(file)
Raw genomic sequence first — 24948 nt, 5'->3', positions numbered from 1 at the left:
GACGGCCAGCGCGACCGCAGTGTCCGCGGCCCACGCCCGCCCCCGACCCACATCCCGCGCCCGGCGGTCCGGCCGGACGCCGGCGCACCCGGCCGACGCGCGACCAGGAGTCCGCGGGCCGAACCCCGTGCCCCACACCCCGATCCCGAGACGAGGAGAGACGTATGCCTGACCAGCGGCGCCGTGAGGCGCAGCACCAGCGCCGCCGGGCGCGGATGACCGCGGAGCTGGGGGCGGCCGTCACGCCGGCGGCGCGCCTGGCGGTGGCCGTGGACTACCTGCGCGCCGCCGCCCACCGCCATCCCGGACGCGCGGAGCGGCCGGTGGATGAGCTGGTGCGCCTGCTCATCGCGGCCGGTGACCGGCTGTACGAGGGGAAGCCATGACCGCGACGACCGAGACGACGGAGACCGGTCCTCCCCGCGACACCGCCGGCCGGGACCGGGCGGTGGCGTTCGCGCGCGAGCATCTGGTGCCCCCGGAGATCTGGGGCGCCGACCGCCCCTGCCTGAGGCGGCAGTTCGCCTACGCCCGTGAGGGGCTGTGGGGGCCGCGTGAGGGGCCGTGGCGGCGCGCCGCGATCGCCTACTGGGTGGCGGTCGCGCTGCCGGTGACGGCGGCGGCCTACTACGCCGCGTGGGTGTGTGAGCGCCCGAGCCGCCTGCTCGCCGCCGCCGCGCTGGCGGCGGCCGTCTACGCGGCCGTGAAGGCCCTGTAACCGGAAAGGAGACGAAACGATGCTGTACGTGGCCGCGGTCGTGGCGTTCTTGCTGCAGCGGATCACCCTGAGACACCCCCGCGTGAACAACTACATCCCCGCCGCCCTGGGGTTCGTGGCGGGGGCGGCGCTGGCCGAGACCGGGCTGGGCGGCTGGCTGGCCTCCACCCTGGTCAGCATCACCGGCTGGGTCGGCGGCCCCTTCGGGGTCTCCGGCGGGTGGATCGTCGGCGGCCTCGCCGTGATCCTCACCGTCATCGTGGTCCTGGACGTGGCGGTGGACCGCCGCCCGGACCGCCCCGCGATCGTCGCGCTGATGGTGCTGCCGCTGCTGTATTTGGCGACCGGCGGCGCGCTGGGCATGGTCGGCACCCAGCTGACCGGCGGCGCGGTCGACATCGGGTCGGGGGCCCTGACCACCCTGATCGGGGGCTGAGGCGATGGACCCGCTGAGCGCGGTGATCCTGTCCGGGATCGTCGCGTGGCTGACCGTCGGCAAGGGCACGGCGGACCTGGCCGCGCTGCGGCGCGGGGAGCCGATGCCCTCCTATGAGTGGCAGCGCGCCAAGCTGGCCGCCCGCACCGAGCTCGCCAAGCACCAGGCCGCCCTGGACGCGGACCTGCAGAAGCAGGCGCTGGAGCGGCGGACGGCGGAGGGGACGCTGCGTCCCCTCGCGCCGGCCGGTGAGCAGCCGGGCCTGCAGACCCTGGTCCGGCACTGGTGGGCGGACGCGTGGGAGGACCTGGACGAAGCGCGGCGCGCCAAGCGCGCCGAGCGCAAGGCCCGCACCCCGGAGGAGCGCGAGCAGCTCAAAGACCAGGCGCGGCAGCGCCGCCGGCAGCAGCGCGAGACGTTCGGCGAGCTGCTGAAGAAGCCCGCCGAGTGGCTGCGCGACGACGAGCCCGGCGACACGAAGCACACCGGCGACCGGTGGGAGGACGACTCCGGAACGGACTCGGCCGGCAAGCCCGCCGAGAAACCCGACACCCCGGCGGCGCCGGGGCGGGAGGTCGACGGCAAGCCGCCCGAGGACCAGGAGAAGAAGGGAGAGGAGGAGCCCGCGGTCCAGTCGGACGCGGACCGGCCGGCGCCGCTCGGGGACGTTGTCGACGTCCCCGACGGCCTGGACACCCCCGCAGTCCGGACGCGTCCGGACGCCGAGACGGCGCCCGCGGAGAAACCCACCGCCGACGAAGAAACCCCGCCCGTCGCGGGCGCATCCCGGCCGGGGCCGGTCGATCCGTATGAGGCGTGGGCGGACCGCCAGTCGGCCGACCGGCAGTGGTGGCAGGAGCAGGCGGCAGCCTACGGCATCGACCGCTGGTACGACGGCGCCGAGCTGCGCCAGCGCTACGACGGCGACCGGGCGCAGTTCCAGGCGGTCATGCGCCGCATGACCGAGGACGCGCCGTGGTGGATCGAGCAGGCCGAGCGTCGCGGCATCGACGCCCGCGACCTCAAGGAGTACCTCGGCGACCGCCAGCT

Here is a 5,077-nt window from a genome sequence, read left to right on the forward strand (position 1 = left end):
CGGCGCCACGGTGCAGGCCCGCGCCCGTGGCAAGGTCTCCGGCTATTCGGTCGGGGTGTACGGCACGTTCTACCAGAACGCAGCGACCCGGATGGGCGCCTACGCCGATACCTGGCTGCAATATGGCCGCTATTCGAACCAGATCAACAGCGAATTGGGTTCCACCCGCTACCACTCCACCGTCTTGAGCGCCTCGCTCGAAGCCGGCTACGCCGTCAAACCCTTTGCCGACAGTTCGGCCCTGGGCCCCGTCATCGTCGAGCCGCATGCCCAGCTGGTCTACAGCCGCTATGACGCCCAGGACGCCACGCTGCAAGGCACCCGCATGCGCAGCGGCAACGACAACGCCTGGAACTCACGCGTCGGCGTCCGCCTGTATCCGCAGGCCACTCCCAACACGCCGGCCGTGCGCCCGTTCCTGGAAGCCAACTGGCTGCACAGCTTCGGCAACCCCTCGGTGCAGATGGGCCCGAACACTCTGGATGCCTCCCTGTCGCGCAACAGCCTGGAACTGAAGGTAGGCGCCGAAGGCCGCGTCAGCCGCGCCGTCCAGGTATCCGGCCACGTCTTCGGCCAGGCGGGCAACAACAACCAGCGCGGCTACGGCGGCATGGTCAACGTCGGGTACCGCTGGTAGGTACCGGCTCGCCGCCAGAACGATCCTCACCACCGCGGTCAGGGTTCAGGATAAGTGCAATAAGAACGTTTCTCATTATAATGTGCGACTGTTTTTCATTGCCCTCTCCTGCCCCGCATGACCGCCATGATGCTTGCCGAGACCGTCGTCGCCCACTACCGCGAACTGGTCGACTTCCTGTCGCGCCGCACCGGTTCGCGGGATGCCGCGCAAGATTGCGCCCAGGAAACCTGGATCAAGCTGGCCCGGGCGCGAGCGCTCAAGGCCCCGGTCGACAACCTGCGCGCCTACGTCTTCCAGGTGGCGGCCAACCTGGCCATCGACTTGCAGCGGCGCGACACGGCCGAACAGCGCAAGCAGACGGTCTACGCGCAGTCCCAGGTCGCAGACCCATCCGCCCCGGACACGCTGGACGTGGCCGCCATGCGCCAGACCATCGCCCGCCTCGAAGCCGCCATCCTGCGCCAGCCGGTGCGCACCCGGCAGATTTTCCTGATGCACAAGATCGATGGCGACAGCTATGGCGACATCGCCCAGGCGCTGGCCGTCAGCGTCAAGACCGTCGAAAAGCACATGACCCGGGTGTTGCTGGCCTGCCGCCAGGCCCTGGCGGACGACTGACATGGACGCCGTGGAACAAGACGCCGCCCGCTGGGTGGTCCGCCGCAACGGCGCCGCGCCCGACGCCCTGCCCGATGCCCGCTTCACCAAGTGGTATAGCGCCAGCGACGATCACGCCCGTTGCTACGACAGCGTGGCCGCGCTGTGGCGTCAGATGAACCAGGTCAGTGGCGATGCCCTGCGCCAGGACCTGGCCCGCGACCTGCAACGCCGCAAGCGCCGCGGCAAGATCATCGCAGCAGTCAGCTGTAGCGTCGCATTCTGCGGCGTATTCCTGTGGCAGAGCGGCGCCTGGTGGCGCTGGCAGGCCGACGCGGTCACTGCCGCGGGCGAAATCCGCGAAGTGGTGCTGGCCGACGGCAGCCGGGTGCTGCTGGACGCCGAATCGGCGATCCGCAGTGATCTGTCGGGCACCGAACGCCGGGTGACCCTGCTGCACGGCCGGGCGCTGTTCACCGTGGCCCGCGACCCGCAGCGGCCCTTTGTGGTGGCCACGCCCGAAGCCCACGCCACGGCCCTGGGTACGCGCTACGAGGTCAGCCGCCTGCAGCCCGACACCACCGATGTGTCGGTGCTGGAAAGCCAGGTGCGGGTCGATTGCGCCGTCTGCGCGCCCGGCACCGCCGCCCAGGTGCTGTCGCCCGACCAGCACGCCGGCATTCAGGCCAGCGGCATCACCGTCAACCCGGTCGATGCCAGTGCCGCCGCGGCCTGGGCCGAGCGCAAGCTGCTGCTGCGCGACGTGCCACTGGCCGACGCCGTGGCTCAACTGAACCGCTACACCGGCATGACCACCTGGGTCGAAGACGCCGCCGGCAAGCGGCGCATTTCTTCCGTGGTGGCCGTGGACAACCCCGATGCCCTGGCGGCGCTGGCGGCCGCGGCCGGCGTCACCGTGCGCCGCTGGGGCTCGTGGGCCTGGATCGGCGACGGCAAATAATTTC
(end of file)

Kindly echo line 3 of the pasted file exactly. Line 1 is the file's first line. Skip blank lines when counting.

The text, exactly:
Here is a 5,077-nt window from a genome sequence, read left to right on the forward strand (position 1 = left end):